Noco Energy Corp., hit with a lawsuit in October from a Wilson family whose house was destroyed in a propane explosion, is hitting back.
The company has filed a countersuit in State Supreme Court in Niagara County accusing Jody Johnson, whose daughter died in the July 24 blast, of causing the explosion.
The suit says that Johnson disconnected his Noco propane tank after smelling gas in his home July 23 and filled a 100-pound tank he had on his property with propane he bought at a store on the Tuscarora Indian Reservation.
Johnson then connected that tank to his home’s heating system, and at about 6 a.m. the next day, his house was obliterated in a fiery explosion.
Sarah Johnson, 14, was killed. Her sister Katie, 19, suffered severe burns and was hospitalized for seven weeks. Both parents, Jody, 45, and Judith, 46, and their son Nathan, 16, suffered less serious injuries.
“The allegations against Jody Johnson are denied,” the family’s attorney, Matthew J. Beck, wrote in an email to The Buffalo News last week.
“These allegations ignore that Mr. Johnson never would have hooked up a temporary tank if Noco had issued a warning or properly treated the situation as an emergency upon the Johnsons’ report of a smell of gas in the house, rather than treating the circumstances as a mere empty tank situation. Noco is simply attempting to deflect blame for this horrific incident,” said Beck, of the Buffalo law firm Duke Holzman Photiadis & Gresens.
The Johnsons sued Noco on Oct. 26, demanding damages to be determined at trial for the explosion. But their lawsuit acknowledged that the Noco propane tank had been disconnected before the explosion by Jody Johnson, a professional pipe fitter for Parise Mechanical in the Town of Tonawanda.
Noco’s countersuit seeks to place the blame for the explosion on Jody Johnson and perhaps on Jay’s Place II, a store on Walmore Road on the Tuscarora Reservation where Johnson filled the 100-pound propane tank on the evening of July 23.
Its owner, Jay Clause, did not return calls seeking comment last week, but Noco’s attorney, Terrance P. Flynn of the Harris Beach law firm, said he has been told by Clause’s insurer, Kinsale Insurance of Richmond, Va., that it intends to retain a lawyer.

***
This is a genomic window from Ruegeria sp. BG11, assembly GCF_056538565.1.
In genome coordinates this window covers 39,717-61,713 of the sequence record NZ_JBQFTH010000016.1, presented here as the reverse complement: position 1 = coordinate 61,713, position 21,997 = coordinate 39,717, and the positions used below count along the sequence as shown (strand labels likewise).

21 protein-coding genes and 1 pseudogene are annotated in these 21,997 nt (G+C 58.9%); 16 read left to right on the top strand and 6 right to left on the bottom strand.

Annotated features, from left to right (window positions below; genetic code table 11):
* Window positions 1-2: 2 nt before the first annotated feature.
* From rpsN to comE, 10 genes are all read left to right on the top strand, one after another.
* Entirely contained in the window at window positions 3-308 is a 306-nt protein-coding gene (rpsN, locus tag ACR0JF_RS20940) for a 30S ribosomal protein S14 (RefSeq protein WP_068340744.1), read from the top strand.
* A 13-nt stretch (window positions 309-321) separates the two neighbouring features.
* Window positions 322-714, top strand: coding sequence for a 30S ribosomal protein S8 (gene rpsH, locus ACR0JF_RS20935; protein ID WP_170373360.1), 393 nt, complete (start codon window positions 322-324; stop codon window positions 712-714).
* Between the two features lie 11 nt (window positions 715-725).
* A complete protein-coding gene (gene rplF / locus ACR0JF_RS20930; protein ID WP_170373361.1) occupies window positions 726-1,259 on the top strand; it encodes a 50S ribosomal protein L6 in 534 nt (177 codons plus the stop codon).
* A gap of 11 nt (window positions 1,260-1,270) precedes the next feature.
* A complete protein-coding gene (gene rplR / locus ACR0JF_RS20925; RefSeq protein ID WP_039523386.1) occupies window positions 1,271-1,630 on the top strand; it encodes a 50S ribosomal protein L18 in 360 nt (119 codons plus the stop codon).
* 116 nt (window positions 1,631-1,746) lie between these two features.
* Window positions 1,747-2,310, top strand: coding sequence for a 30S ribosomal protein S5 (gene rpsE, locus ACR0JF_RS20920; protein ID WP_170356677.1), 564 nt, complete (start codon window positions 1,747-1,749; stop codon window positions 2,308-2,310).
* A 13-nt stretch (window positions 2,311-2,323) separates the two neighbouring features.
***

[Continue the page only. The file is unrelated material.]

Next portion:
Flynn, a former U.S. attorney for the Western District of New York, said Noco is not trying to recover any damages itself from the Johnsons or Jay’s Place.
“It is our position that liability lies with Mr. Johnson and Jay’s Place,” Flynn said.
The Johnsons’ insurer, USAA, hired attorney William J. Kita of Buffalo to represent the Johnsons against Noco’s countersuit.
Flynn said there could be an issue with a non-Indian company suing a business on an Indian reservation. However, he declined to discuss the issue, saying that question crossed the line into his legal strategy.
Besides the dispute over the Johnsons’ actions, the litigation will focus on the telephone exchanges between Judith Johnson and a Noco customer service representative on the afternoon of July 23.
The Johnsons’ original lawsuit contends that Judith Johnson called to say she smelled gas and that the Noco representative allegedly told her that it was just the odorant added to natural gas, which has no smell of its own.
The Noco person allegedly said that the propane level in the tank was low and that this was why Johnson was smelling the odorant.
The countersuit by Noco doesn’t talk about that. Instead, it asserts that the Johnsons refused to allow someone to come out and inspect their propane tank that night.
“If the plaintiffs sustained any of the injuries and damages as alleged in their complaint, through any negligence or fault other than [their] own, it is because Jody Johnson’s negligence was the direct, actual and proximate cause of the plaintiffs’ alleged accident and resulting injuries,” the countersuit says.
It may be quite a while before all this is hashed out in court. State Supreme Court Justice Ralph A. Boniello III set a pretrial schedule last week, calling for all depositions to be completed by Aug. 13.
Physical examinations of the plaintiffs must be done by Oct. 13, and all sharing of documents and other evidence must be completed by the end of the year, perhaps leading to a trial in 2014.